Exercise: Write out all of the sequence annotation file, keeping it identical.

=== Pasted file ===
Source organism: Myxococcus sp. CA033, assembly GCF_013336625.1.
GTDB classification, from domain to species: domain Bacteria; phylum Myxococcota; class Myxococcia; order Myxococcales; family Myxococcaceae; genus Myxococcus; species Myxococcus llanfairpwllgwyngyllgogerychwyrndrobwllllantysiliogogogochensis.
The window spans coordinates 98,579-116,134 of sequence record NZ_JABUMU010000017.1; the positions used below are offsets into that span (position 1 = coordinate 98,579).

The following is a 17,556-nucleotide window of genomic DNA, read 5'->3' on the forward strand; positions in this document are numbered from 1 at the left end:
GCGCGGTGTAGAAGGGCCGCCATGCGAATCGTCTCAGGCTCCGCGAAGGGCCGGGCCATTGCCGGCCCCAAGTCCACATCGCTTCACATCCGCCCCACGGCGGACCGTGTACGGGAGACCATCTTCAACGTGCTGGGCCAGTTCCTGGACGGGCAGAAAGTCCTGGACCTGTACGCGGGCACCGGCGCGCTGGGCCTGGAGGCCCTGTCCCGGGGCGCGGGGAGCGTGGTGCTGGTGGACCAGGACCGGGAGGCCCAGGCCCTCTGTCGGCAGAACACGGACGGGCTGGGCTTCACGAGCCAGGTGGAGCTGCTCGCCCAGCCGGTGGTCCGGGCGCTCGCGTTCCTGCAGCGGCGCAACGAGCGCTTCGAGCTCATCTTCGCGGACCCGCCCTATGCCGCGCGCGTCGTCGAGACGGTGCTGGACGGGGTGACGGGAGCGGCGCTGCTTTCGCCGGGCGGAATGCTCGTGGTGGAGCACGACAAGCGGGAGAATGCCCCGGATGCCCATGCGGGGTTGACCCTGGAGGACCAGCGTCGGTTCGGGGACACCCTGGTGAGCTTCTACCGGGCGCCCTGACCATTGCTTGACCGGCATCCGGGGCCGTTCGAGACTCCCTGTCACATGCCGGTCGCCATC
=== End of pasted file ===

Source organism: Myxococcus sp. CA033, assembly GCF_013336625.1.
GTDB classification, from domain to species: domain Bacteria; phylum Myxococcota; class Myxococcia; order Myxococcales; family Myxococcaceae; genus Myxococcus; species Myxococcus llanfairpwllgwyngyllgogerychwyrndrobwllllantysiliogogogochensis.
The window spans coordinates 98,579-116,134 of sequence record NZ_JABUMU010000017.1; the positions used below are offsets into that span (position 1 = coordinate 98,579).

The following is a 17,556-nucleotide window of genomic DNA, read 5'->3' on the forward strand; positions in this document are numbered from 1 at the left end:
GCGCGGTGTAGAAGGGCCGCCATGCGAATCGTCTCAGGCTCCGCGAAGGGCCGGGCCATTGCCGGCCCCAAGTCCACATCGCTTCACATCCGCCCCACGGCGGACCGTGTACGGGAGACCATCTTCAACGTGCTGGGCCAGTTCCTGGACGGGCAGAAAGTCCTGGACCTGTACGCGGGCACCGGCGCGCTGGGCCTGGAGGCCCTGTCCCGGGGCGCGGGGAGCGTGGTGCTGGTGGACCAGGACCGGGAGGCCCAGGCCCTCTGTCGGCAGAACACGGACGGGCTGGGCTTCACGAGCCAGGTGGAGCTGCTCGCCCAGCCGGTGGTCCGGGCGCTCGCGTTCCTGCAGCGGCGCAACGAGCGCTTCGAGCTCATCTTCGCGGACCCGCCCTATGCCGCGCGCGTCGTCGAGACGGTGCTGGACGGGGTGACGGGAGCGGCGCTGCTTTCGCCGGGCGGAATGCTCGTGGTGGAGCACGACAAGCGGGAGAATGCCCCGGATGCCCATGCGGGGTTGACCCTGGAGGACCAGCGTCGGTTCGGGGACACCCTGGTGAGCTTCTACCGGGCGCCCTGACCATTGCTTGACCGGCATCCGGGGCCGTTCGAGACTCCCTGTCACATGCCGGTCGCCATC